We ended up starting the test about an hour late, because everyone was late. Turns out that delaying at LSAT testing date is at the discretion of the proctors, and I guess they felt pretty bad for, you know, endangering our lives or whatever. So I sat down to wait, and I noticed that the room had a repetitive, incredibly annoying drip, drip, drip sound. It seemed like a pipe was leaking, and was going to disturb us through the whole test. I was irate; couldn't we move to another room?
And then I noticed one of the proctors staring at me. And then the other one. I was the dripping noise. I was the leaky pipe. And the pool of blood under my chair had spread enough to start soaking into my sneakers. Turns out when the wind blew that door shut, it cut a pretty nasty gash in the back of my leg. Awesome. At least I had time to stuff my pants with paper towels before the exam.
Took the exam, finished a half-hour early, called AAA again. The proctors were nice enough to drive me to my car. We drove right by it. It had snowed over 2 feet during the test, and the car was completely covered. This would be a good time to tell you that I'd left the window open. Awesome.
AAA came. The man was wearing jeans, Timberland boots, and a jean vest. And nothing else. No socks, no coat, and, most importantly, no shirt. He was 7 feet tall. The battery, miraculously, started. He hooked up the big chain to the car, and then told me to get behind the wheel, turn on the car, and put it in reverse.
I asked what I should do with the wheel when he started pulling, and he said my favorite thing of all time. I can't tell you how often I've recalled this advice. Here I was, running on no sleep, had a car accident, just took the (up-to-that-point) most influential test of my life, bleeding everywhere, freezing, car full of snow, been in an exam for like 7 hours, and this man, who can't even remember to wear a shirt in a snowstorm, says to me,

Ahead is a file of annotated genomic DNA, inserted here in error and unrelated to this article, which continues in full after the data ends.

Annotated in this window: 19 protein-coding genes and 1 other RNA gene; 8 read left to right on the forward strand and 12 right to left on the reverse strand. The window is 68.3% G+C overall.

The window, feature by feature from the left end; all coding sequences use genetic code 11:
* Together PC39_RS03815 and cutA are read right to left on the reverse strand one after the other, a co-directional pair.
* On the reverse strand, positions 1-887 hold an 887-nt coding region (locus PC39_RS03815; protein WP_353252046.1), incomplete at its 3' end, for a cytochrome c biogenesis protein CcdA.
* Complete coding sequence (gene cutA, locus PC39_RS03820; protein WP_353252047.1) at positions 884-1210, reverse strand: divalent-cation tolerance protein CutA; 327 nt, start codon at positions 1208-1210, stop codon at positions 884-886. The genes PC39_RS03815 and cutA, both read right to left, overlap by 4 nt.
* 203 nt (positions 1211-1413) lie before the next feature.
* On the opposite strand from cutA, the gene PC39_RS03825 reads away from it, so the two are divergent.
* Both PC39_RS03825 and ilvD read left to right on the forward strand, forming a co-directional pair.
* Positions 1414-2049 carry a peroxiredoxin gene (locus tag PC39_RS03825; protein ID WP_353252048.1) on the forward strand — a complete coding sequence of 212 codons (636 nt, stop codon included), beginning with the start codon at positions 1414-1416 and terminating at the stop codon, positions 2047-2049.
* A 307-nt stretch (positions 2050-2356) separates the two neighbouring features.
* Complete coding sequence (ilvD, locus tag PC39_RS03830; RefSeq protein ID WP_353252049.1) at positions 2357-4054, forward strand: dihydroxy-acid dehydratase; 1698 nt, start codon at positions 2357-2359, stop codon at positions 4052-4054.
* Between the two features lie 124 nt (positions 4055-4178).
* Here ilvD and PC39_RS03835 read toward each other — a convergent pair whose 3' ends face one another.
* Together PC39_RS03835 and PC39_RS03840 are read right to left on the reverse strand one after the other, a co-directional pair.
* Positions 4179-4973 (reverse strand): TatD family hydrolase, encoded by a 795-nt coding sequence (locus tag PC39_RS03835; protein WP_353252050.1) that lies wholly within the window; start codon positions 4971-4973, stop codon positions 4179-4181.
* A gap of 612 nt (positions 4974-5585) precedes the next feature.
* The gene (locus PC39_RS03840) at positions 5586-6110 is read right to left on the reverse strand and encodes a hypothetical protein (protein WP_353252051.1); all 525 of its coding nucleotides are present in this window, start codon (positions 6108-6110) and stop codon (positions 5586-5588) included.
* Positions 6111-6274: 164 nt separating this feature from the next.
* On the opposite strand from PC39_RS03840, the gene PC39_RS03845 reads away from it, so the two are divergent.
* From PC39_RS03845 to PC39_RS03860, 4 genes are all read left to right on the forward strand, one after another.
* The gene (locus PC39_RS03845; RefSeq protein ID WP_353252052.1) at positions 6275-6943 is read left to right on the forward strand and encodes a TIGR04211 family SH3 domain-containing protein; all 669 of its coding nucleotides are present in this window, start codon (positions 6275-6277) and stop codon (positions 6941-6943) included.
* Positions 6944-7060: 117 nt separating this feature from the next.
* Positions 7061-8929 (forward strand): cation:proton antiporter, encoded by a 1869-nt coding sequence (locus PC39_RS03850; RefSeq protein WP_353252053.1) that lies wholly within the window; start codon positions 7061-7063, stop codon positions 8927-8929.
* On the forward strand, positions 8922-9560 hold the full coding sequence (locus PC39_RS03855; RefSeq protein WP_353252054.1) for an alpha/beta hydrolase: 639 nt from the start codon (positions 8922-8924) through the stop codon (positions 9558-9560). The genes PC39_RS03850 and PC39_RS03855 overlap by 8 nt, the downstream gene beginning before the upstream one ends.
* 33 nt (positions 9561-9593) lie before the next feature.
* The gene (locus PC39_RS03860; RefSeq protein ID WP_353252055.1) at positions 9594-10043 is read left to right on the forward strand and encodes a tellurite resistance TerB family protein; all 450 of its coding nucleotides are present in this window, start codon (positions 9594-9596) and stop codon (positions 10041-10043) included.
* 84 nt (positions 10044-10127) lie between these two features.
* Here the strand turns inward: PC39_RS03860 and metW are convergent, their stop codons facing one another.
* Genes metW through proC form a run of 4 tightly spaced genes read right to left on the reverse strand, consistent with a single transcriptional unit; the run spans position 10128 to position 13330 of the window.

"Well, lady, you just gonna do the opposite of whatever you did to get in there!"
Yeah, it was a great day. I got home after dark, and when I walked into the living room, my roommate looked me up and down and said, "what were you, mauled by a bear?"
I took this picture when I lived in Paris in 2011 of a dude walking down the street in my neighborhood. He had just come out of a bookstore. This guy is taking "rat tail" to a whole new level.
We have just returned from a parent-teacher conference, which is a totally reasonable thing for the parents and teacher of a 3-year-old to have. We learned that he got a 3 in “grip-related fine motor skills”, which most of us call “pinching”. On a scale of 1 to 3. In which 3 is inexplicably the lowest.
It turns out pinching skills are like, the whole story. They’re basically the defining measure of your worth as a parent and a human. You got a 3? Kill yourself.
Time to step up our game.
Parenting this toddler in 2020 is going to be a breeze, by following these simple rules that everyone in our lives so kindly gives us almost every day, without us even asking them! How helpful!
See? That’s only 10 things. It leaves us plenty of time to start teaching him Mandarin but, like, with no pressure and in a way that’s breezy and fun and centered on his emotional goals? Do they have Paw Patrol in Mandarin but, like, not on a TV? Anyway.
May your 2020 be red-dye-free and full of deeply advanced pinching skills. May your entire year be a 1 out of 3. 1 being the best.